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What is talent? Talent definition in the workplace

Talent in the workplace can refer to both innate abilities and mastered skills. While talent is a natural aptitude that emerges effortlessly, skills are acquired abilities developed through learning and practice. In HR, “talent” often describes high-performing and high-potential employees, varying based on context.

Alexandra Marinaki
Alexandra Marinaki

Alexandra is a psychologist with a MSc in Talent Development and Creativity.

Finding a clear talent definition is challenging. Some will argue that it’s genetics, others will say it’s learned, and most will agree that it’s a little bit of both. We can define talent as a special ability that potentially leads an individual to success.


Here are some talent examples:

  • Writing
  • Researching
  • Brainstorming
  • Inspiring
  • Self-managing
  • Networking
  • Innovating
  • Listening
  • Negotiating
  • Programming

This list can also describe skills, as we often use these terms interchangeably. However, there is a slight difference between talent and skill.

Talent vs Skill

Talent and skill describe related properties, but they’re not exactly the same. Talent comes naturally while skill is something you develop through learning.

  • Talent definition: a natural aptitude, an inner quality that emerges effortlessly
  • Skill definition: an acquired ability, learned with effort

According to research, genes play a significant role in talent. They form the way individuals respond to certain stimuli and how they seek out specific experiences.

The environment is equally important for talent identification and development. For example, a child with an ear for music does not necessarily become a musical genius without access in musical instruments or a good tutor. A talent becomes an enduring ability only with effort and practice.

What about the talent definition in the workplace?

The word ‘talent’ has become very popular in business language. In HR departments, job titles such as Chief Talent Officer and VP of Talent Acquisition have become commonplace. Recruiters and HR professionals use new technology and recruiting methods to discover potential talent for their companies and create the so-called ‘talent pools’.

Here are the most common definitions of talent functions related to HR:

  • Talent acquisition refers to attracting and recruiting skilled employees
  • Talent management is the process of developing and retaining employees with skill training and succession planning
  • Talent pool is a group of candidates who are potentially a good fit for a company’s current or future hiring needs

In general, talent in the workplace is approached in multiple ways: it can describe innate or mastered skills, but is also used to define high-performing and high-potential employees. Hence, the exact meaning of talent in a business setting varies according to the context and point of reference.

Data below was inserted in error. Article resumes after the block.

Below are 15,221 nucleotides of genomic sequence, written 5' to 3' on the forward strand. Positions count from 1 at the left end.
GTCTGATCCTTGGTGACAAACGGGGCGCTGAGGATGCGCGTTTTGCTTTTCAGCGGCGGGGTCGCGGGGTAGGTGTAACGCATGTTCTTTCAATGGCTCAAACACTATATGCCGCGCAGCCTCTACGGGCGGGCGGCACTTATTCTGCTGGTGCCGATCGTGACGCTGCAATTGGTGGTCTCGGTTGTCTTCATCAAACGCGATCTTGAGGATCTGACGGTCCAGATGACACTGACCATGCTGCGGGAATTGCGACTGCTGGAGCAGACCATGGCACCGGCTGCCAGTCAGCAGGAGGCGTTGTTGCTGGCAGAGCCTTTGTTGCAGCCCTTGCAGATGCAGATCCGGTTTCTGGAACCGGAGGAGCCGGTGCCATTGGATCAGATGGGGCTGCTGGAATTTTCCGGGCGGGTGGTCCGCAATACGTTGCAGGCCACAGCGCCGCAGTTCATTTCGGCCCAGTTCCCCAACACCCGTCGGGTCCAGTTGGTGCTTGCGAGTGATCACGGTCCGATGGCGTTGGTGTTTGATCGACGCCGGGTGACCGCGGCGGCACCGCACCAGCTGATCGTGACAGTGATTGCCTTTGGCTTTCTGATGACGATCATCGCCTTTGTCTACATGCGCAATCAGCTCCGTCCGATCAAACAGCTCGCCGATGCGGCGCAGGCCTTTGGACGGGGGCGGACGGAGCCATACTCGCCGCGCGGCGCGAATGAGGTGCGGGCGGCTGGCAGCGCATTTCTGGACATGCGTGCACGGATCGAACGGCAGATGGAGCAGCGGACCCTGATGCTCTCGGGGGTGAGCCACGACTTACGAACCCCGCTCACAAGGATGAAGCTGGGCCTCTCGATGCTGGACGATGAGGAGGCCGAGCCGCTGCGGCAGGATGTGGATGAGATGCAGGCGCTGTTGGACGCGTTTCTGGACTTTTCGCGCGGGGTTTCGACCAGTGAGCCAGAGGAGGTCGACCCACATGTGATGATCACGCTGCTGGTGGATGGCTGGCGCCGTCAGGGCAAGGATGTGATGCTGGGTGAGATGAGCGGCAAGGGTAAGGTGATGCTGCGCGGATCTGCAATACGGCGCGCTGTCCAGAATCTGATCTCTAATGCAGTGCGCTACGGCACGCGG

How can I spot talent?

In competitive markets and in high-demand jobs, companies want to win the ‘war for talent’. Scouts and recruiters are in a constant talent-hunting, aiming to identify and recruit high-potential candidates who’ll help achieve the business goals. Here are some tips on how to build a successful talent acquisition strategy:

  • Be specific about talents and skills you’re looking for. Identify all the skills that will help an employee to shine in a particular role. Make sure that your requirements are realistic, by distinguishing between must-haves and nice-to-haves.
  • Look beyond typical requirements. Now that you know what you’re looking for in candidates, think about how you’ll find employees with those skills. Previous work experience and education are not always reliable criteria. Look at hobbies and interests in candidates’ resumes or turn to your network for referrals.
  • Interviews matter. It’s common to overlook talent when you don’t know what to ask and how to evaluate candidates’ answers. Prepare and ask all candidates talent- and skill-relevant questions. When you’re actively looking for talent, it’s more likely to recognize it in candidates’ answers.
  • Identify candidates’ mental strengths. Resilience, grit, and positive mindset are important elements of talent development. You can use the STARR model (Situation, Task, Action, Result, and Reflection) to understand how candidates act, react, and respond in a given situation. Ask them to describe a problem they faced at work and find out how well they manage and overcome it.

Lastly, after you hire these brilliant candidates, make sure to nurture and support their talent and skill growth. Create a working environment which enables employees to develop over time and accomplish their endeavors. Equip them with learning, training, and coaching opportunities and watch them succeed and bring positive results to the company.

Want more definitions? See our complete library of HR Terms.

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